Ballast Tank & Void Space Monitoring on Tanker Ships
It has been generally recognised that the ballast tanks and the voids between double skin constructed tanker ships is potentially an area where there could be a build up of explosive gases. This is due to the potential of the cargo leaking into these areas and if undetected this will cause the formation of an explosive atmosphere.
It is now the industry accepted practice to install gas detection in these voids and tanks with all new ships now fitted with these systems. It is now common practice to measure for both lighter than air and heavier than air gasses in these areas, thus two sample points per tank are fitted. Additionally, several operating companies insist on measuring for Hydrogen Sulphide and Oxygen depletion in these areas. The number of ballast tanks and voids requiring monitoring vary between the design of the ships, however, there are always several tanks that require gas detection leading to the fitting of Multipoint systems.
Due to the conditions inside these tanks, a sampling system is the only suitable method to monitor for these gases. There is also a problem with water and mud inside the tanks that needs to be taken into consideration in the design of suitable systems.
It is also vital that any system is designed to meet the exacting nature of the shipping industry and meets the relevant shipping standards. Regular maintenance on board ship is not always practicable, so any solution needs to be very reliable with self-correcting mechanisms incorporated into the system as far as possible.
The GMI Seafarer system is specifically designed to meet and exceed all the requirements of the shipping industry and is type approved by TUV and has the MED (marine equipment directive) approval. The system has been designed to meet IACS (International association of classification societies) Unified Requirement UR F43 outline specification. The Seafarer has been designed to meet the unique challenges of void and ballast tank applications therefore it is capable of handling up to four gas sensors (flammable catalytic or infrared sensor, H2S, oxygen plus one other depending on application). The system is capable of drawing samples from up to 32 points and by using a fast flow manifold, cycle times are kept to a minimum.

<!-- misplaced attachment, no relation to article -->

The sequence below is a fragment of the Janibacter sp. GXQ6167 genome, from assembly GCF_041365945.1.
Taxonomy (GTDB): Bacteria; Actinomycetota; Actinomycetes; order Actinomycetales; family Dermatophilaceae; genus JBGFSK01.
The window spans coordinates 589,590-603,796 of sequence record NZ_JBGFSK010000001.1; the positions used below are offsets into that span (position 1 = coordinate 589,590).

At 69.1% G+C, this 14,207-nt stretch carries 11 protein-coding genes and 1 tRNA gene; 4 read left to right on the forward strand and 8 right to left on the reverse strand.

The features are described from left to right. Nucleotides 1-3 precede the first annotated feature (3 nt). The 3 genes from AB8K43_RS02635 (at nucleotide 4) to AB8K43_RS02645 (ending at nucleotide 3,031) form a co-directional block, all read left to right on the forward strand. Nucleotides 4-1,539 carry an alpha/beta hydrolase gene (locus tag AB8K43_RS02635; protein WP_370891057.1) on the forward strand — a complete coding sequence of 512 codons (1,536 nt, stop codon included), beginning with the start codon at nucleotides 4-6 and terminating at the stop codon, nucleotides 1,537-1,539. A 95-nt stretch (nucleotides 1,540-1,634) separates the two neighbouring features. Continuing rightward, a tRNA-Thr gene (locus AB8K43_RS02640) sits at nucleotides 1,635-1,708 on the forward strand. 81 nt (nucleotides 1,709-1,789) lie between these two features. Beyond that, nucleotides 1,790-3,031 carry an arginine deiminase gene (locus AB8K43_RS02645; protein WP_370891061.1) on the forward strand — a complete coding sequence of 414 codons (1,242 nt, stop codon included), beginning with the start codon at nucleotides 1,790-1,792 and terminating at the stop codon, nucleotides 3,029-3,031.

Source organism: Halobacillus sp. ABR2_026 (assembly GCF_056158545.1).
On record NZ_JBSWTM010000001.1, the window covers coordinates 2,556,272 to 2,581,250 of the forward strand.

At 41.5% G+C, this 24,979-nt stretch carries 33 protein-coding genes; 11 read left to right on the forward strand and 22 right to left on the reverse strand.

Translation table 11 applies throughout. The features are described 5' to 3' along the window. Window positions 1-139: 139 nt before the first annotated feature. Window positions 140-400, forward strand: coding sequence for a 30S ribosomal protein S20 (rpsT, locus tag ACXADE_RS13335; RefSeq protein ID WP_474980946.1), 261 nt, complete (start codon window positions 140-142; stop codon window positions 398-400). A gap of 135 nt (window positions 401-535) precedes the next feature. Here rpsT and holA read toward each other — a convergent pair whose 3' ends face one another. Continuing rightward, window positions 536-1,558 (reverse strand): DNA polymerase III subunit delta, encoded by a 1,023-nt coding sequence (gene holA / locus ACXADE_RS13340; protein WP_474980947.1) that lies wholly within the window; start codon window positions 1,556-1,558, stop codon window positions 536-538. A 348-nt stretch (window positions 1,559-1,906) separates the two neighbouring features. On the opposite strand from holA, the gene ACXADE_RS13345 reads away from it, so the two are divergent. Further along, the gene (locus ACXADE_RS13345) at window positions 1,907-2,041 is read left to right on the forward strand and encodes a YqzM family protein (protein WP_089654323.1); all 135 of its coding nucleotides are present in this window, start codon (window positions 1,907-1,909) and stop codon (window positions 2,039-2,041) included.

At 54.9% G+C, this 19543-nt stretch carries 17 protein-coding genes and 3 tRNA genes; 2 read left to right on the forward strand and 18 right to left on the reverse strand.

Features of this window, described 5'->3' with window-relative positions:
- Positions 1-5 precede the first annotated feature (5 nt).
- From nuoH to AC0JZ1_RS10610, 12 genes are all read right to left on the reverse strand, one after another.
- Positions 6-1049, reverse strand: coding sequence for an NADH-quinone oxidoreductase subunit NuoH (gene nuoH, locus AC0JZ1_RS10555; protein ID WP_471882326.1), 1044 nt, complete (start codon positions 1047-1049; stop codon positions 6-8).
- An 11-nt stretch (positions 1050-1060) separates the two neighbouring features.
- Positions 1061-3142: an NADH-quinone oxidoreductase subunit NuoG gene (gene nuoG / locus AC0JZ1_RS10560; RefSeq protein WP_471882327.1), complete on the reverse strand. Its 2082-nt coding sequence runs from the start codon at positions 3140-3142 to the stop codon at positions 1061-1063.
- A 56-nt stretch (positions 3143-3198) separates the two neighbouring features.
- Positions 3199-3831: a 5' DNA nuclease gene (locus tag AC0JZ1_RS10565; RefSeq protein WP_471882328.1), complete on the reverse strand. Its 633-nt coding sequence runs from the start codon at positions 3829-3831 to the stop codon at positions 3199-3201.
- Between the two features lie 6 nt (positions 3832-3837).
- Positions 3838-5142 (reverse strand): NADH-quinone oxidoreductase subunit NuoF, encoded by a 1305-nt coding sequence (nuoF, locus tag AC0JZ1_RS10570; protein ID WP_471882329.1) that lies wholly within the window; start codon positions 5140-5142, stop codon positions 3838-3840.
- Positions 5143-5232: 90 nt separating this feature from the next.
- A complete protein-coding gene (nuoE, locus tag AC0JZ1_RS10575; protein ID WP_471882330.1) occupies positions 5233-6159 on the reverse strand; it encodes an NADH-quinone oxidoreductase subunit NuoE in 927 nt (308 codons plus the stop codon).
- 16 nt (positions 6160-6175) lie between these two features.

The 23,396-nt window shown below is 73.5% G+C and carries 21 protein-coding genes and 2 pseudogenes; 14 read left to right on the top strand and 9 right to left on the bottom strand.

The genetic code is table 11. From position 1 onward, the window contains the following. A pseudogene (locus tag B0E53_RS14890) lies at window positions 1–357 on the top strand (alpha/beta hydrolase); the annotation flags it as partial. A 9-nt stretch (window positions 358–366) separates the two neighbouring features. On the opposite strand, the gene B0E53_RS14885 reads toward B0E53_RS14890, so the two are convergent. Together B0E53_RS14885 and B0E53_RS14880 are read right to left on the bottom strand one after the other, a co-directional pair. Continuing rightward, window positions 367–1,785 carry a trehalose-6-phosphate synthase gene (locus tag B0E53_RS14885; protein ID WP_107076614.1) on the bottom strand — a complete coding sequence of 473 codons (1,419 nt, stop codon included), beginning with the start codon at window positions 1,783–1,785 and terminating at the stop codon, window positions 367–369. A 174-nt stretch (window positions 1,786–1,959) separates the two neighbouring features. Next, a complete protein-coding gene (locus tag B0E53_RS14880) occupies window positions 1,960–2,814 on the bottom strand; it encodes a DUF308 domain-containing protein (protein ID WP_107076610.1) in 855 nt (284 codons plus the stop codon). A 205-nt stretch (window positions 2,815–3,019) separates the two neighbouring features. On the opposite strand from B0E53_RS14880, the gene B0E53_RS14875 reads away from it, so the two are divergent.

The Seafarer will alert the operator if any of the pre-set alarm points are exceeded. The alphanumeric display clearly defines the nature and location of the problem enabling corrective action to be taken as quickly as possible. The system autosenses if a sample line becomes blocked and will try to clear it by using the optional blow back system if fitted, otherwise it raises an alarm. Any sample lines that are likely to be underwater, occasionally can be protected from water ingress by the use of the recommended GMI snorkel valve.
GMI recommend the use of the GMI infrared flammable sensor as this is a particularly good option for shipping applications for the following reasons: The GMI infrared sensor is far more stable than traditional gas sensors and therefore the regular calibration periods can be extended. These periods are always based on operational experience, however, experience shows that often periods of one year or better are achievable giving large cost savings due to the reduction of service visits required. Additionally, infrared sensors have expected lifetimes over three times longer than traditional catalytic sensors, thus increasing system availability and reducing the total operating costs over the lifetime of the vessel.
As an ISO 9001 approved company, GMI Ltd’s quality assurance programmes demand the continuous assessment and improvement of all GMI products. Information in this article could thus change without notification and does not constitute a product specification.
Please contact GMI or their representative if you require more details.